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The Village: In many ways, the village in which most of the story takes place is a symbol of the oppression of the people. To create this symbol, Steinbeck personifies the town.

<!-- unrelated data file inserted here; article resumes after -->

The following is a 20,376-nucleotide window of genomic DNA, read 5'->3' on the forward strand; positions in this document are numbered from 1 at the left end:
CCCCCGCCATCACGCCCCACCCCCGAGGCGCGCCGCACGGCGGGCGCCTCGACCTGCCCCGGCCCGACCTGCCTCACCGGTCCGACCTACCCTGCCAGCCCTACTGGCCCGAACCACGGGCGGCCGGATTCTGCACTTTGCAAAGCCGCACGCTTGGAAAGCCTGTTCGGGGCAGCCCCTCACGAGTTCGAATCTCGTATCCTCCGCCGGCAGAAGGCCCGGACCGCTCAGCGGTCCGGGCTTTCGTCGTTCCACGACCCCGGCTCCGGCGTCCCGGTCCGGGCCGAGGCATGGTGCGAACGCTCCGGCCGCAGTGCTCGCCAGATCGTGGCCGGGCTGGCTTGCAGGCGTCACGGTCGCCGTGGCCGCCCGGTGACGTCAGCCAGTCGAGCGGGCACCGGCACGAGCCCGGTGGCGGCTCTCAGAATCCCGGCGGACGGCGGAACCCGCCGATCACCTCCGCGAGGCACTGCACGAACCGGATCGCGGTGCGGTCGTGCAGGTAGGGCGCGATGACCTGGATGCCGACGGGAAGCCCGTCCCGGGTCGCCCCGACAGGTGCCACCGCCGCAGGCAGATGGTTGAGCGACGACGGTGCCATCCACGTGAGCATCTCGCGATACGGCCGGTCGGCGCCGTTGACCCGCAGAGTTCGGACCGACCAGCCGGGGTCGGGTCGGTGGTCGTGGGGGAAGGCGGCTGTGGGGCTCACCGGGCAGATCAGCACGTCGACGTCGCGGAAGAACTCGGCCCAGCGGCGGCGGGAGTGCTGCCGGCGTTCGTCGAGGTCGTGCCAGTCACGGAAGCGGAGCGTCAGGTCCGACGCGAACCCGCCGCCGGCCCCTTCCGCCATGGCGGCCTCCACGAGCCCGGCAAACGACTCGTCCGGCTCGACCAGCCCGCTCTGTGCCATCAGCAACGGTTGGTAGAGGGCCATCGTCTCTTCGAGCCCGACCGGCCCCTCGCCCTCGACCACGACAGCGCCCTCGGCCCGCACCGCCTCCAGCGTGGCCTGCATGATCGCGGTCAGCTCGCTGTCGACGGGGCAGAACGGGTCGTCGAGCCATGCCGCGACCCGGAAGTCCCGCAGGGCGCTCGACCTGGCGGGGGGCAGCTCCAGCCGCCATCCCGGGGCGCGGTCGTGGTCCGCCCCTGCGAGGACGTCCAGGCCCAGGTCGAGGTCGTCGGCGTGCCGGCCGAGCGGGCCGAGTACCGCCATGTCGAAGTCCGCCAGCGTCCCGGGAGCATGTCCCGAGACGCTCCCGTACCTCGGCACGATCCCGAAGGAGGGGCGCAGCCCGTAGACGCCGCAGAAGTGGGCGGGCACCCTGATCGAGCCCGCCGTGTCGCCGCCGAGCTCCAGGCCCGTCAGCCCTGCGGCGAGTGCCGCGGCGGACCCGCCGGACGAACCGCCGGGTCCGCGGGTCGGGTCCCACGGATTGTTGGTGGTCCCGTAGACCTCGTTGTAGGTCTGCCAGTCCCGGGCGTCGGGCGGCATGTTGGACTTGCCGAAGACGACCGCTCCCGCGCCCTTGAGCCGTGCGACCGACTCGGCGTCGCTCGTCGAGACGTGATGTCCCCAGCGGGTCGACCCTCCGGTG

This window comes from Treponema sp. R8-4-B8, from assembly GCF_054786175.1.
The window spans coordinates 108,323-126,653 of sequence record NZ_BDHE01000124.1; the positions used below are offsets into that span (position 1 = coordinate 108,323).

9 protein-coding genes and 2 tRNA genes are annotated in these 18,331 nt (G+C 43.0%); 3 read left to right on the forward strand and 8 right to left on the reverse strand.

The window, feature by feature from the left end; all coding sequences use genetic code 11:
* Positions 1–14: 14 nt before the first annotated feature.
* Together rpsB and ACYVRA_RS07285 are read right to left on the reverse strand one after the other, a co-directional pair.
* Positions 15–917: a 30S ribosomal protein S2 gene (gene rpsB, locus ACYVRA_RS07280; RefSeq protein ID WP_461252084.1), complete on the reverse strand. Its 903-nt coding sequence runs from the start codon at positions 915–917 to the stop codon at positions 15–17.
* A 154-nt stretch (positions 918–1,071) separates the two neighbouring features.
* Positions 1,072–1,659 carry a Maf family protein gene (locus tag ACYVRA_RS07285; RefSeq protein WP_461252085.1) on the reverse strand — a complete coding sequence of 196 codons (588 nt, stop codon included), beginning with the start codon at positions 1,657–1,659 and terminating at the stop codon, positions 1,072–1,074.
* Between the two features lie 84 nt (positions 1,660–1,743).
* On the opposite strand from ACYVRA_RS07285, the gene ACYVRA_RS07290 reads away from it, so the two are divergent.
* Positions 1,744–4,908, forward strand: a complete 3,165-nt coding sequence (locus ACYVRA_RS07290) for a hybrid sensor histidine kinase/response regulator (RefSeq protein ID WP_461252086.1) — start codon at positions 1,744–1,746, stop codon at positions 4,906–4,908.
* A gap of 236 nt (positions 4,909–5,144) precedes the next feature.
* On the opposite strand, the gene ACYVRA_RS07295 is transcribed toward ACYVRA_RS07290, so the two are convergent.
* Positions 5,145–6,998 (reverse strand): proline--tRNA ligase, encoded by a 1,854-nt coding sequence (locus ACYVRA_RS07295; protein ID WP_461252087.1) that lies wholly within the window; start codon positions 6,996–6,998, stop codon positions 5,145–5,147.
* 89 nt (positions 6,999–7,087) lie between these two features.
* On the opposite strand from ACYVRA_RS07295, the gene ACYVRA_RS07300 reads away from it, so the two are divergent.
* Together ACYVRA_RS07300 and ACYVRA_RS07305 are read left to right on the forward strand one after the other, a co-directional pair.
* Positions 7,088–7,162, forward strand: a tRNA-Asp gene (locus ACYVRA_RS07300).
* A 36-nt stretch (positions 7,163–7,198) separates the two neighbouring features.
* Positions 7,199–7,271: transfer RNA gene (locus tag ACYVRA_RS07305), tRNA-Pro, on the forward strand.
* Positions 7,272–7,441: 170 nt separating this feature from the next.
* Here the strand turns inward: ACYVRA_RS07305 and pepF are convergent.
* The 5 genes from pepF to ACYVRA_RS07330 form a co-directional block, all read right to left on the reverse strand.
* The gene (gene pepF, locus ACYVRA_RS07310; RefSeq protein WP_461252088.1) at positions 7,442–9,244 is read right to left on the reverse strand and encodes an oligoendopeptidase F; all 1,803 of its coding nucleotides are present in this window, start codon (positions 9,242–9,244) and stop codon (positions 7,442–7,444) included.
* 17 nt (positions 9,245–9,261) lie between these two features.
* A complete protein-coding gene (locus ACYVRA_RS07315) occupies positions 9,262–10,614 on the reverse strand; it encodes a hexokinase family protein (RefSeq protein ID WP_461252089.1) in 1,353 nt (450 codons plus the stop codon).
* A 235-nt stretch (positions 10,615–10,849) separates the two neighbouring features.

The Gulf: An important element of the setting is the sea. It takes on symbolic importance in the story. The Gulf provides the villagers with their livelihood and sustenance—fish and pearls. However, like the town, it cannot be trusted. Steinbeck uses the sea to make readers aware that things are not always what they seem. "Although the morning was young, the hazy mirage was up. The uncertain air that magnified some things and blotted out others hung over the whole Gulf so that all sights were unreal and vision could not be trusted.... There was no certainty in seeing, no proof that what you saw was there or not there."